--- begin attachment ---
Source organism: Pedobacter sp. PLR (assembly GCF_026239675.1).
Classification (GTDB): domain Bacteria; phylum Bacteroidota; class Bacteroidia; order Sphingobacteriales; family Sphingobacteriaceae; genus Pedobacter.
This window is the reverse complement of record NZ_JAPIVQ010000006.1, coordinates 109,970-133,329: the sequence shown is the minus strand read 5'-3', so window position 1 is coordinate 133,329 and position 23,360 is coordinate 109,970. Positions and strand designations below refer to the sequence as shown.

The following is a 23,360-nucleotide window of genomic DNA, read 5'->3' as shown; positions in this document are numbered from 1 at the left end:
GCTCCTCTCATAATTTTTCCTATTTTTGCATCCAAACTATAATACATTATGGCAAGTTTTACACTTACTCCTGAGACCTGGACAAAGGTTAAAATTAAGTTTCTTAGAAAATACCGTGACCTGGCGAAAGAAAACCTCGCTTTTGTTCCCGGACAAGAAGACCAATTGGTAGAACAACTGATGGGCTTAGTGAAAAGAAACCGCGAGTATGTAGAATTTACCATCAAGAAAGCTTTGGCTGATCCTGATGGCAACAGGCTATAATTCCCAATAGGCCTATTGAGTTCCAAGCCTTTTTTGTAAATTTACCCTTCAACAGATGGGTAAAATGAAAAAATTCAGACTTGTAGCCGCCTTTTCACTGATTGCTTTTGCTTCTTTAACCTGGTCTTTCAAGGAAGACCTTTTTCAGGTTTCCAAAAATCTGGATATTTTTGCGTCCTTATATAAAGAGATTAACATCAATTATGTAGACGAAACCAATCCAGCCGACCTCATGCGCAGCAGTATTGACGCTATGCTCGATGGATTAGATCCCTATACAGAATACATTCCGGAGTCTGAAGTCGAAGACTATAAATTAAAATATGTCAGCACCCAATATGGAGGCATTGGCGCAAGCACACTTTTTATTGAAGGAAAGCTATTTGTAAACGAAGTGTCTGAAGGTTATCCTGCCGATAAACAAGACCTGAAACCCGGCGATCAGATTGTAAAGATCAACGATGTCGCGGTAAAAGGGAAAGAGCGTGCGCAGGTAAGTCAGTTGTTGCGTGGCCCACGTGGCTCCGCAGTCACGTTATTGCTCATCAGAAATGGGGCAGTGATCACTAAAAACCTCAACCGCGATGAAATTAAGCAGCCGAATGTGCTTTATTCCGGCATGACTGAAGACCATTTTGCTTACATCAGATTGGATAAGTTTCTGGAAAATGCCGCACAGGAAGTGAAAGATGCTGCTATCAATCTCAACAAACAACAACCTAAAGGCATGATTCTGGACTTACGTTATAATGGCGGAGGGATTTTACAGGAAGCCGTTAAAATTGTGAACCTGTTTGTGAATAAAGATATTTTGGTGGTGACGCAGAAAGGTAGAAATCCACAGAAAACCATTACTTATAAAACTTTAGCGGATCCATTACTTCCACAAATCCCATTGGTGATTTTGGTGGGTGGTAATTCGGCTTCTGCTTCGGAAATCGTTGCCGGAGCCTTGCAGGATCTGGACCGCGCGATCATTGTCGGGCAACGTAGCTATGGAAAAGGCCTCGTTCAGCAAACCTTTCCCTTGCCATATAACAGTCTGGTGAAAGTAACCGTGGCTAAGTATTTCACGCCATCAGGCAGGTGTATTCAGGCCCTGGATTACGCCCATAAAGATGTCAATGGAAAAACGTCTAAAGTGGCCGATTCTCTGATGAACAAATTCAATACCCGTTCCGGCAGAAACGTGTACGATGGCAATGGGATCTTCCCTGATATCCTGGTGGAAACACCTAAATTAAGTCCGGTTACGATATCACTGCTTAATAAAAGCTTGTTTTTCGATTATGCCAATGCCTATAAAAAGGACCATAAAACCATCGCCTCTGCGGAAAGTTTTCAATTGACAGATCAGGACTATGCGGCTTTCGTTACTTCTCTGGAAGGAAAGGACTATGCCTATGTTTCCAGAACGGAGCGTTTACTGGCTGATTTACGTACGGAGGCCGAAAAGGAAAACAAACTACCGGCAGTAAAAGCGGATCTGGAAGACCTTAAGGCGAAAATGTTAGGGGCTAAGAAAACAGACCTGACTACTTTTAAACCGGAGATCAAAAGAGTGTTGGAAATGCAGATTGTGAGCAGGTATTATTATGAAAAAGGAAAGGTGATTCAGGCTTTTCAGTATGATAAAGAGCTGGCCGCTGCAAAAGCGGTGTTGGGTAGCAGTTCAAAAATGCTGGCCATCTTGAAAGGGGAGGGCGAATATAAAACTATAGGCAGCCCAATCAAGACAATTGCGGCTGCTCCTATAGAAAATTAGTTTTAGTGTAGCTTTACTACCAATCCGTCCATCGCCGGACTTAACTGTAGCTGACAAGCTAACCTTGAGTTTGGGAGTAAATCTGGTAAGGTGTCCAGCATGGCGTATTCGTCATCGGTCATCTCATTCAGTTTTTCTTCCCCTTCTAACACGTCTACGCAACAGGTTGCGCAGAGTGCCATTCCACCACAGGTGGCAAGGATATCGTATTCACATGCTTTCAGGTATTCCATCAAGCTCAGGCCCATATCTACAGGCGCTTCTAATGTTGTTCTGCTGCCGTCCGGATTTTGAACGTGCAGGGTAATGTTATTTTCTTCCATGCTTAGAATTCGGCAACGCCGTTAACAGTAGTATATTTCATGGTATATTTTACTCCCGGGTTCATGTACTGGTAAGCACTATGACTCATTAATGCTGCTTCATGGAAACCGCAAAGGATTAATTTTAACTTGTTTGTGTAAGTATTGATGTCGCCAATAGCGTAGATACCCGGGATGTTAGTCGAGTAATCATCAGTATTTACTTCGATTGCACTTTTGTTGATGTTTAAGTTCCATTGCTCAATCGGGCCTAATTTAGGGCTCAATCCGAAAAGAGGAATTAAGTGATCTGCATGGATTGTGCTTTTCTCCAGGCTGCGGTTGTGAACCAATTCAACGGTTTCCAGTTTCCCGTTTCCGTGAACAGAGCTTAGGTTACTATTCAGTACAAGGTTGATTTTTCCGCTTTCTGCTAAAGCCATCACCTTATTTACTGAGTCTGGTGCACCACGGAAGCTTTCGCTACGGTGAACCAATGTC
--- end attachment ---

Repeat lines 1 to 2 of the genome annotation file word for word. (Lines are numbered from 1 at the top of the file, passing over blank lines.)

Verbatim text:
Source organism: Pedobacter sp. PLR (assembly GCF_026239675.1).
Classification (GTDB): domain Bacteria; phylum Bacteroidota; class Bacteroidia; order Sphingobacteriales; family Sphingobacteriaceae; genus Pedobacter.